The Sunday Schools prepared children mentally, physically, spiritually and socially, stressing their belonging to the church and the homeland. Girgis’ own publications were the seed of the curriculum. Classes were established to prepare servants to serve in the schools, and as time went by these classes became a part of every church in the country.
Atta dedicates Chapter Four of his book to Girgis’ publications through which he sought to educate his generation. They are a valuable addition to the Christian and Coptic library, and today many readers are keen to read books that include The Seven Sacraments of the Church, St Mark the Evangelist, and The Coptic Orthodox Clerical School Between Past and Present.
Girgis was always passionate about Egypt, giving lessons about the love of the country and the importance of belonging to it. He believed in national unity between Muslims and Christians, and he wrote many educational and spiritual hymns in love of the Church and the country.
In his book A Practical Means for Coptic Reformation: Hopes and Dreams to be Fulfilled in 10 Years, Girgis wrote of the independence movement against the British. “No one can forget the awe-inspiring unity that appeared among the nation’s Copts and Muslims following the uprising to demand independence and how the Cross and the Crescent appeared on flags symbolising this unity,” he said.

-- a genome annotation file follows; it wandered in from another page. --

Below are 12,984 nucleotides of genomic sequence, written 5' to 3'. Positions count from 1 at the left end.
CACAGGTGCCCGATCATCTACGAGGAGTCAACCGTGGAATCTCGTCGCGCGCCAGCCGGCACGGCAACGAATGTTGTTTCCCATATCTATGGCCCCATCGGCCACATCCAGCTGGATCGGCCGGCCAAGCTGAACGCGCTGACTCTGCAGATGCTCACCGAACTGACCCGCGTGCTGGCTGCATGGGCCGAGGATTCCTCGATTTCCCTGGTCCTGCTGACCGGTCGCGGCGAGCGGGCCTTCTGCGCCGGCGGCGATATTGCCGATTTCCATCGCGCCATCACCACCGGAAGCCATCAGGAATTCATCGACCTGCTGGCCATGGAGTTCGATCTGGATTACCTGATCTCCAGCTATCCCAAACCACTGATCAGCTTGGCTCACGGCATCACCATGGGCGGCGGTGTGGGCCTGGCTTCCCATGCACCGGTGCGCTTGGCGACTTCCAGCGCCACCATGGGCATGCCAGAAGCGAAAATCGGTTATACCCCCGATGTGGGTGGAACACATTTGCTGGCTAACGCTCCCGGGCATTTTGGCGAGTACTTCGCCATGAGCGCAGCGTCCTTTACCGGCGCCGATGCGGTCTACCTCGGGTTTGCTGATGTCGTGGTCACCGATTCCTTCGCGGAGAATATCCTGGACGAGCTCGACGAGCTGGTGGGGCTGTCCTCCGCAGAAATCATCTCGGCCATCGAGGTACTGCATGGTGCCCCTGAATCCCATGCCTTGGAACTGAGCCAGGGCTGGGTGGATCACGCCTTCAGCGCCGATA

Girgis believed such unity was the normal course of things between Muslims and Copts, notably because the Copts were raised to love their country and their brothers in the nation who shared the same blood, language and interests as their compatriots.
He was always modest and forgiving and dedicated his resources to charity. He founded many charities to serve the community that provided religious, spiritual, health and social services and strove to provide the needy with better living conditions.
Habib Girgis died on 21 August 1951 at the age of 75 after two years’ illness. Atta provides details of his funeral, which was attended by representatives of all the Coptic institutions. It started at 4:30pm with a horse-driven black carriage carrying Girgis’ body heading to St Mark’s Church in Azbakiya. The procession was led by bishops, priests, deacons and many Clerical and Sunday School students in addition to representatives of civil society organisations nurtured by Girgis.
The St Mark’s Church bells rang out their grief, and the hall was crammed with mourners. Farewell speeches were given for two hours before the body was carried to its final resting place. The mourners then headed back to Girgis’ house to pay their respects to his sister.
Towards the end of A Vineyard of Red Wine, Atta includes an article Girgis wrote in the magazine Al-Karma, which he founded in the 1930s. In this piece, entitled “Where to find happiness”, he said that happiness does not come in the form of money, fame, education or physical pleasure. Happiness, he wrote, comes through faith, virtue, work, and performing duties selflessly.
The same article was the subject of a speech Girgis gave at the Young Men’s Christian Association in Cairo on 6 and 13 April 1911.
*A version of this article appears in print in the January 3, 2019 edition of Al-Ahram Weekly under the headline: The saint’s vineyard